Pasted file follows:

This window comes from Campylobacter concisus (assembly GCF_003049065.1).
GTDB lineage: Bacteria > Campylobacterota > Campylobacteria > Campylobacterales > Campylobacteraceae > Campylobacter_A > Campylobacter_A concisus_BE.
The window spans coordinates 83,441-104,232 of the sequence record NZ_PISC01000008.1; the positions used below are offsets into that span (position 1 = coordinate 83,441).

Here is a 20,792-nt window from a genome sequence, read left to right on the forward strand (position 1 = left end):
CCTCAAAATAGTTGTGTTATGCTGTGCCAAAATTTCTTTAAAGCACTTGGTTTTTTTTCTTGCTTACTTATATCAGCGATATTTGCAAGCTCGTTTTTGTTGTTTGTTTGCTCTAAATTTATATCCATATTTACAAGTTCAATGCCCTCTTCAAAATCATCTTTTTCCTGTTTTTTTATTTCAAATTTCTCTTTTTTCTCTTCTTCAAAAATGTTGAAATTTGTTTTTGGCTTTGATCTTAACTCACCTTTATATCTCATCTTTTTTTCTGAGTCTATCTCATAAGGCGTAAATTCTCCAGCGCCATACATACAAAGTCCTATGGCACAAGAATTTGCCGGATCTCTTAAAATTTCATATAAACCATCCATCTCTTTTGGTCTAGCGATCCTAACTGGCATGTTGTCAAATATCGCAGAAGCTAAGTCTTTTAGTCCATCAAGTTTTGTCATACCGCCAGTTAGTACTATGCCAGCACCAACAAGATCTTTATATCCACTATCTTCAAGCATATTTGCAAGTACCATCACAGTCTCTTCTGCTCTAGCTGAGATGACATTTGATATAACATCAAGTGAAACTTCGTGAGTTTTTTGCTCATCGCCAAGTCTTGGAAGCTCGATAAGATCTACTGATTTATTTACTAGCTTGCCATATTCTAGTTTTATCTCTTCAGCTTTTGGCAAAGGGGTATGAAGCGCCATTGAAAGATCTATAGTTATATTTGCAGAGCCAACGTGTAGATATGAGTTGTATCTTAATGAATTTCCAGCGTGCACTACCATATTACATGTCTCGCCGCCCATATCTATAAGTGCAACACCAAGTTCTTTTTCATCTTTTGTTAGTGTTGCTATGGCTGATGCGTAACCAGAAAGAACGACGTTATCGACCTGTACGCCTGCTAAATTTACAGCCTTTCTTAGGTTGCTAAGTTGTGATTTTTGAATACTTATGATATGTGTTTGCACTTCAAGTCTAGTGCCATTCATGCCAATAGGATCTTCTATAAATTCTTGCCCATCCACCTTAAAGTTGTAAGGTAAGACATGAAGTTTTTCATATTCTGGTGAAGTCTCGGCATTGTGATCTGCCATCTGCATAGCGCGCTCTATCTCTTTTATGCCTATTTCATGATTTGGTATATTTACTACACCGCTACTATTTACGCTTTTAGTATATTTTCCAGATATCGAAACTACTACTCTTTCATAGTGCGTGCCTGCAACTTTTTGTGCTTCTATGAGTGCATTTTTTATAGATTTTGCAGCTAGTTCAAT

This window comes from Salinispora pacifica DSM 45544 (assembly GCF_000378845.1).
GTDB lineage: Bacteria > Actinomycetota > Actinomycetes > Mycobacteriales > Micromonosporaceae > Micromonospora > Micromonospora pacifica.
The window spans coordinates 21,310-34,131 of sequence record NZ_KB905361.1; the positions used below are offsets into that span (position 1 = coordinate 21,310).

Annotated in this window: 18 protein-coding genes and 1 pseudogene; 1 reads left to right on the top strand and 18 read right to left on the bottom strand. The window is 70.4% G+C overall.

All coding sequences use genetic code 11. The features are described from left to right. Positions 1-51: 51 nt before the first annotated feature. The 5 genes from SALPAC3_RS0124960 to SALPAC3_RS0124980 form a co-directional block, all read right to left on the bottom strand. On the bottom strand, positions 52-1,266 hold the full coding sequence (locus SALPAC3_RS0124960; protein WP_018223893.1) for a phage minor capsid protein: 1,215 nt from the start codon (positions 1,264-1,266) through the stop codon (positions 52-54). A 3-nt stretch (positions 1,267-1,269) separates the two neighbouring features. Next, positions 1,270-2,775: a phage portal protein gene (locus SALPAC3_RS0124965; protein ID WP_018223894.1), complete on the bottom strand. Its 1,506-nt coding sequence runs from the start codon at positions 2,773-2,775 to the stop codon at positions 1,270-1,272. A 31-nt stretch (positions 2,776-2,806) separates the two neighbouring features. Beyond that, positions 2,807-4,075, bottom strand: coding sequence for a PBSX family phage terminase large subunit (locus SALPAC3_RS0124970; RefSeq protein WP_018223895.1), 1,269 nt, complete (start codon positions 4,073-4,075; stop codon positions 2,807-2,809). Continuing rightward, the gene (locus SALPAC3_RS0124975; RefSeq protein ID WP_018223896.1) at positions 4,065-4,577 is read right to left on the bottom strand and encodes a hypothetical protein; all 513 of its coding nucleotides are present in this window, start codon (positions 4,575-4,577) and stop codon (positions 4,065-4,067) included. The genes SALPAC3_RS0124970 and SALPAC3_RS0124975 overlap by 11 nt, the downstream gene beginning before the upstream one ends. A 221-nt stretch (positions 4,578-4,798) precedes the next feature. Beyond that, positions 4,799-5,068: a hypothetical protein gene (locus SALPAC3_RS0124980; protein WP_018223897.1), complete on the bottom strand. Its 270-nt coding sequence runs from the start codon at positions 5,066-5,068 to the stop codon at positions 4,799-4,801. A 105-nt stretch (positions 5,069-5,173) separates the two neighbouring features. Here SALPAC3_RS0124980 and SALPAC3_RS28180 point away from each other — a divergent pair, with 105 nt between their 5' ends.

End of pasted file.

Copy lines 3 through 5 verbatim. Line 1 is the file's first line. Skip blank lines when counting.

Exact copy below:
The window spans coordinates 83,441-104,232 of the sequence record NZ_PISC01000008.1; the positions used below are offsets into that span (position 1 = coordinate 83,441).

Here is a 20,792-nt window from a genome sequence, read left to right on the forward strand (position 1 = left end):
CCTCAAAATAGTTGTGTTATGCTGTGCCAAAATTTCTTTAAAGCACTTGGTTTTTTTTCTTGCTTACTTATATCAGCGATATTTGCAAGCTCGTTTTTGTTGTTTGTTTGCTCTAAATTTATATCCATATTTACAAGTTCAATGCCCTCTTCAAAATCATCTTTTTCCTGTTTTTTTATTTCAAATTTCTCTTTTTTCTCTTCTTCAAAAATGTTGAAATTTGTTTTTGGCTTTGATCTTAACTCACCTTTATATCTCATCTTTTTTTCTGAGTCTATCTCATAAGGCGTAAATTCTCCAGCGCCATACATACAAAGTCCTATGGCACAAGAATTTGCCGGATCTCTTAAAATTTCATATAAACCATCCATCTCTTTTGGTCTAGCGATCCTAACTGGCATGTTGTCAAATATCGCAGAAGCTAAGTCTTTTAGTCCATCAAGTTTTGTCATACCGCCAGTTAGTACTATGCCAGCACCAACAAGATCTTTATATCCACTATCTTCAAGCATATTTGCAAGTACCATCACAGTCTCTTCTGCTCTAGCTGAGATGACATTTGATATAACATCAAGTGAAACTTCGTGAGTTTTTTGCTCATCGCCAAGTCTTGGAAGCTCGATAAGATCTACTGATTTATTTACTAGCTTGCCATATTCTAGTTTTATCTCTTCAGCTTTTGGCAAAGGGGTATGAAGCGCCATTGAAAGATCTATAGTTATATTTGCAGAGCCAACGTGTAGATATGAGTTGTATCTTAATGAATTTCCAGCGTGCACTACCATATTACATGTCTCGCCGCCCATATCTATAAGTGCAACACCAAGTTCTTTTTCATCTTTTGTTAGTGTTGCTATGGCTGATGCGTAACCAGAAAGAACGACGTTATCGACCTGTACGCCTGCTAAATTTACAGCCTTTCTTAGGTTGCTAAGTTGTGATTTTTGAATACTTATGATATGTGTTTGCACTTCAAGTCTAGTGCCATTCATGCCAATAGGATCTTCTATAAATTCTTGCCCATCCACCTTAAAGTTGTAAGGTAAGACATGAAGTTTTTCATATTCTGGTGAAGTCTCGGCATTGTGATCTGCCATCTGCATAGCGCGCTCTATCTCTTTTATGCCTATTTCATGATTTGGTATATTTACTACACCGCTACTATTTACGCTTTTAGTATATTTTCCAGATATCGAAACTACTACTCTTTCATAGTGCGTGCCTGCAACTTTTTGTGCTTCTATGAGTGCATTTTTTATAGATTTTGCAGCTAGTTCAAT